Flaws in Society In his time, Ray Bradbury was known as one of the most influential writers, dealing in the genres of fantasy, horror, mystery, and most importantly science fiction. One of his very popular novels is Fahrenheit 451, a science fiction novel that deals with social and political issues, such as censorship, violence, and lack of communication. Bradbury was introduced to the love of reading at a young age. In his youth, he already knew he wanted to be a writer. His teachers, Snow Longley Housh and Jeannet Johnson, encouraged his writing, and “taught him how to love poetry… and how to write a short story”(“Ray Bradbury” par 7).
Yet, Louise Erdrich’s poem, “Advice to Myself”, she talks about feminism and how women need to make their way in the world, she tends to focus a lot on multiculturalism including conflicting religious beliefs. Most of her poems and books are mainly about supernatural happenings with odd events. She is important because from her novels more readers have begun to appreciate that contemporary Native Americans have important stories to tell that go beyond retelling their ancestors’ rich creation myths and legends. Her life accomplished experiences and culture beliefs within her writing. After all, she is a poet and novelist of Chippewa and German descent, Erdrich has become one of the most important authors writing Native American fiction in the late twentieth century.
Author Joyce Carol Oates ' discovery of the stories of Edgar Allen Poe and Ann Radcliff “sparked her interest in Gothic fiction”. These Gothic elements typically include gruesome or violent incidents, characters in psychological or physical torment, and strong language full of dangerous meanings. Oates herself is citied as saying that "Horror is a fact of life. As a writer, I’m fascinated by all facets of life". “Where is Here?"
With the help of Edgar Allan Poe and Nathaniel Hawthorne to help define and inveterate the gothic elements, they’ve became two of the most significant writers known to gothic literature. Their sense of dark romance and horrendous stories has categorized the different types of gothic elements used today. Poe used the more unbalanced thoughts of the human mind to elaborate his stories. He showed readers the subconscious, psyche part of the brain that is more unfavorable to compromise. As for Nathaniel Hawthorne, his style individualized his morals and religious beliefs from self-conscious aspect.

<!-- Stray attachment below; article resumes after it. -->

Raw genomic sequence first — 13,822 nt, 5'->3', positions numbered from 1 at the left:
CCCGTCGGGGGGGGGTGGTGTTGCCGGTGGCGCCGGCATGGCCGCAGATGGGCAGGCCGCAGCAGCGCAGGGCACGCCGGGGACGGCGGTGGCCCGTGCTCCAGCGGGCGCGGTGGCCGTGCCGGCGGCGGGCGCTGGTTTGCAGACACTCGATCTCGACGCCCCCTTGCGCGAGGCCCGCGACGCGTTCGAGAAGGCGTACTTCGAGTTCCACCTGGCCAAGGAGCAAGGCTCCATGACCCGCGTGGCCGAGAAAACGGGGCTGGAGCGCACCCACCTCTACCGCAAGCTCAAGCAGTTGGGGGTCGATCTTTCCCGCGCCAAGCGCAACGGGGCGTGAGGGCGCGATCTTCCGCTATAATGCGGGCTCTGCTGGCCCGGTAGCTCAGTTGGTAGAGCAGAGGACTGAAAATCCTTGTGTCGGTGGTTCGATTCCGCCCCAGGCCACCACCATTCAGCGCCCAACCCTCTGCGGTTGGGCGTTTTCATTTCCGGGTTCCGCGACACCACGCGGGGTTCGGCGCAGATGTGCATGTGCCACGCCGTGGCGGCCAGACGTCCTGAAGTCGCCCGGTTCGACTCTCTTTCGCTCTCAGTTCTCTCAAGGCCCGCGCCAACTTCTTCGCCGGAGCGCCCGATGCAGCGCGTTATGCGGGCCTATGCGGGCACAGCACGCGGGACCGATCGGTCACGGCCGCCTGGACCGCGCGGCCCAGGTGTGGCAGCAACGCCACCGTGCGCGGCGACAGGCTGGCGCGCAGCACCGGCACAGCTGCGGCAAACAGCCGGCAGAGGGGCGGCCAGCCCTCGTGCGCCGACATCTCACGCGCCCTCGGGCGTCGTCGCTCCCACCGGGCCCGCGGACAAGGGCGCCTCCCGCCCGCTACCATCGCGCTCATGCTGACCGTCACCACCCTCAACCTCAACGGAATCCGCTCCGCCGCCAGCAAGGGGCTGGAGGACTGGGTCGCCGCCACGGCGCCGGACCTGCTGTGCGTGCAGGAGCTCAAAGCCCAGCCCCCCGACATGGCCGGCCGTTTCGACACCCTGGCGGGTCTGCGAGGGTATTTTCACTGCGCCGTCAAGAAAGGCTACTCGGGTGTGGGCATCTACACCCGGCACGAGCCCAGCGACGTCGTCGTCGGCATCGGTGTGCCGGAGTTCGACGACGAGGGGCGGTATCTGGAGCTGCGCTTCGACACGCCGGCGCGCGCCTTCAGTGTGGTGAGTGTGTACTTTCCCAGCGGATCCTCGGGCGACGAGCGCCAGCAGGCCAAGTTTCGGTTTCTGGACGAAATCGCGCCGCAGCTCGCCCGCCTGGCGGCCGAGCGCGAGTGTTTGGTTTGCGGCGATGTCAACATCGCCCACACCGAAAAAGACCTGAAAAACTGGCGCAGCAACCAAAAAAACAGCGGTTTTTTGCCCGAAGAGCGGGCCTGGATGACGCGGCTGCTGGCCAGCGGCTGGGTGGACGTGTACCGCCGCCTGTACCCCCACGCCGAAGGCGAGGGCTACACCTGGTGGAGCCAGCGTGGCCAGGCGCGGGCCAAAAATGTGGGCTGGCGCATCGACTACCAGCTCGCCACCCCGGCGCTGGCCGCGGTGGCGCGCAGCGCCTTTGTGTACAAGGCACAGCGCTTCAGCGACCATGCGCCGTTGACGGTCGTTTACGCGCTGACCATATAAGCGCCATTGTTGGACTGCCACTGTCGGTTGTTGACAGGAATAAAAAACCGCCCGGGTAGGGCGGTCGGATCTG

In “The Diary of Anne Frank”, a drama based on Anne Frank's diary, written by Frances Goodrich and Albert Hackett, Anne Frank and Mr. Van Daan are similar and different in a few ways. One way that Anne Frank and Mr. Van Daan are alike is their character trait of rudeness. Where they differ, is Anne is a very selfless person, and Mr. Van Daan is a selfish person. Anne Frank and Mr. Van Daan in the drama of Anne Frank’s diary, seem like complete opposites when you look at them. Anne is a small, 13 year old girl, who’s in good shape.
Anne was a hardworking woman, and throughout her life of travel and hardships, she still wrote some of the most famous poems ever written. Anne Dudley married Simon Bradstreet, who was an apprentice of her father, the Puritan Earl of Lincoln. While married, the Bradstreets and Dudleys lived together in a house located in Salem, Massachusetts, while
Anne Bradstreet and Mary Rowlandson, two women who had strong religious beliefs. Their strong religious beliefs made them to survive the struggles that they endured in their lives. Anne Bradstreet struggled with her faith and her acceptance as a writer in Puritan society. Mary Rowlandson struggled in captivity where she was taken hostage with her ailing daughter by the Indians. Both these women overcame their difficulties through their beliefs to God.
There exists a very real relationship between the Female Gothic novel of the late eighteenth and early nineteenth-century and the social context of women at that time. This new class of fiction is essentially treated by women as it addresses women’s experiences offered an opportunity to address “the hidden, unspeakable reality of women’s lives: not just their lives in the private inner world of the psyche, but also their social and economic lives in a real world of patriarchal institutions” (DeLamotte 165). Notwithstanding the success of male Gothicists, Gothic fiction is perceived as a female-dominated genre as Leonard Wolf writes: Despite the triumphs of Lewis and Maturin, the Gothic novel was something of a cottage industry of middle-class
Yet, Radcliffe’s precocity to feminise the genre is not limited to her treatment and coverage of women’s sufferings and fears. Susan Becker further explained that her “earl[iest] twists in the feminisation of the Gothic, namely [is] in the reduction of the villain, otherwise subject of the action, to a mere function in the female subject’s transcendence of ‘her proper sphere’: the home” (“Postmodern Feminine Horror” 79-80). Striving to liberate them, Radcliffe’s narratives took the shape of suspenseful mysterious narrative of Romantic journey in which the ‘travelling’ heroine-centered narrative “who moves, who acts, who copes with vicissitude,” escaped, even temporarily, from the patriarchal confining house (qtd. in Hanson 37). Radcliffe writings opened floodgates for her female successors to write within that tradition.
3 Northanger Abbey and the Gothic 3.1 Process of Creation and Style of Writing It is presumed that Austen wrote the first draft of Northanger Abbey in 1798 and the title was Susan. However, Emden suggests that the novel was actually composed in two stages. The first part describes Catherine’s stay in Bath and can be seen as a satire of sentimental novel, the second is set at Northanger Abbey and represents Gothic passages. Therefore, Emden argues that Austen wrote the first half in 1794 as a part of her juvenilia. To prove this claim he points out the similarities in characters and in style of writing.